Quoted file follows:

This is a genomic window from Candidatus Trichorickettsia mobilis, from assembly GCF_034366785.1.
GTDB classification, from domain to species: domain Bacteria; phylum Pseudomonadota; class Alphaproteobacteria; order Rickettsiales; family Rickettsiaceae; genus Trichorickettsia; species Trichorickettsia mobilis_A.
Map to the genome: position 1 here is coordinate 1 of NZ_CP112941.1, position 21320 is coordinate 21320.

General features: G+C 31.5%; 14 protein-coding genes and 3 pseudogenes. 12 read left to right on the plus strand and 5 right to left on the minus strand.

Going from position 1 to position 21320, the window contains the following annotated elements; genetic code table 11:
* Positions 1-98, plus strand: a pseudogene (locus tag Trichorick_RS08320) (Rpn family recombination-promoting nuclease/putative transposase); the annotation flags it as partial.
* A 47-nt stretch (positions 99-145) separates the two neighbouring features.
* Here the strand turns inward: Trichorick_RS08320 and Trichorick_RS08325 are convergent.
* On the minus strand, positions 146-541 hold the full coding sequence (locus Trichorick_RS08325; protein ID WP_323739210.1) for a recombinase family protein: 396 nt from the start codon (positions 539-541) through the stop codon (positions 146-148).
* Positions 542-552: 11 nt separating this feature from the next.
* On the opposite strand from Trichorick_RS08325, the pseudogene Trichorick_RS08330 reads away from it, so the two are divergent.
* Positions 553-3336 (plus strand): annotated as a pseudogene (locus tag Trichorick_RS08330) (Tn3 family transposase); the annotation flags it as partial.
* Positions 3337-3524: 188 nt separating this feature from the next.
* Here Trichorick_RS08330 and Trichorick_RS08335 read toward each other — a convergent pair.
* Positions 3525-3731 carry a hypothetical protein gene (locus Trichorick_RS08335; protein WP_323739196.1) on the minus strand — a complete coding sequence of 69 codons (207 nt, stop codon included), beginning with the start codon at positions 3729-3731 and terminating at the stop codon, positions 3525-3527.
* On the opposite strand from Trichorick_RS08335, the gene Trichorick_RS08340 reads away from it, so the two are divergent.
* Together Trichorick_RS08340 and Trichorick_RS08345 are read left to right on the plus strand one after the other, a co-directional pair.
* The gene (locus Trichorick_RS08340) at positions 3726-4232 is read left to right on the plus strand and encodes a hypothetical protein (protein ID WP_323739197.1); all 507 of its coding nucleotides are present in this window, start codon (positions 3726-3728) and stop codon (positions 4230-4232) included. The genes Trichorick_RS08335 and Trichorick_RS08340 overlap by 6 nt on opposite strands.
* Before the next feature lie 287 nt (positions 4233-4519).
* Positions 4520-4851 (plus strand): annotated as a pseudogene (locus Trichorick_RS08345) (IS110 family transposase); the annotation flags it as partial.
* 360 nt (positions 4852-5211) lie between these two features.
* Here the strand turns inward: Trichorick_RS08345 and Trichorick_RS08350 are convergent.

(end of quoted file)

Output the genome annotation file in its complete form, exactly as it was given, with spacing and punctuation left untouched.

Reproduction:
This is a genomic window from Candidatus Trichorickettsia mobilis, from assembly GCF_034366785.1.
GTDB classification, from domain to species: domain Bacteria; phylum Pseudomonadota; class Alphaproteobacteria; order Rickettsiales; family Rickettsiaceae; genus Trichorickettsia; species Trichorickettsia mobilis_A.
Map to the genome: position 1 here is coordinate 1 of NZ_CP112941.1, position 21320 is coordinate 21320.

General features: G+C 31.5%; 14 protein-coding genes and 3 pseudogenes. 12 read left to right on the plus strand and 5 right to left on the minus strand.

Going from position 1 to position 21320, the window contains the following annotated elements; genetic code table 11:
* Positions 1-98, plus strand: a pseudogene (locus tag Trichorick_RS08320) (Rpn family recombination-promoting nuclease/putative transposase); the annotation flags it as partial.
* A 47-nt stretch (positions 99-145) separates the two neighbouring features.
* Here the strand turns inward: Trichorick_RS08320 and Trichorick_RS08325 are convergent.
* On the minus strand, positions 146-541 hold the full coding sequence (locus Trichorick_RS08325; protein ID WP_323739210.1) for a recombinase family protein: 396 nt from the start codon (positions 539-541) through the stop codon (positions 146-148).
* Positions 542-552: 11 nt separating this feature from the next.
* On the opposite strand from Trichorick_RS08325, the pseudogene Trichorick_RS08330 reads away from it, so the two are divergent.
* Positions 553-3336 (plus strand): annotated as a pseudogene (locus tag Trichorick_RS08330) (Tn3 family transposase); the annotation flags it as partial.
* Positions 3337-3524: 188 nt separating this feature from the next.
* Here Trichorick_RS08330 and Trichorick_RS08335 read toward each other — a convergent pair.
* Positions 3525-3731 carry a hypothetical protein gene (locus Trichorick_RS08335; protein WP_323739196.1) on the minus strand — a complete coding sequence of 69 codons (207 nt, stop codon included), beginning with the start codon at positions 3729-3731 and terminating at the stop codon, positions 3525-3527.
* On the opposite strand from Trichorick_RS08335, the gene Trichorick_RS08340 reads away from it, so the two are divergent.
* Together Trichorick_RS08340 and Trichorick_RS08345 are read left to right on the plus strand one after the other, a co-directional pair.
* The gene (locus Trichorick_RS08340) at positions 3726-4232 is read left to right on the plus strand and encodes a hypothetical protein (protein ID WP_323739197.1); all 507 of its coding nucleotides are present in this window, start codon (positions 3726-3728) and stop codon (positions 4230-4232) included. The genes Trichorick_RS08335 and Trichorick_RS08340 overlap by 6 nt on opposite strands.
* Before the next feature lie 287 nt (positions 4233-4519).
* Positions 4520-4851 (plus strand): annotated as a pseudogene (locus Trichorick_RS08345) (IS110 family transposase); the annotation flags it as partial.
* 360 nt (positions 4852-5211) lie between these two features.
* Here the strand turns inward: Trichorick_RS08345 and Trichorick_RS08350 are convergent.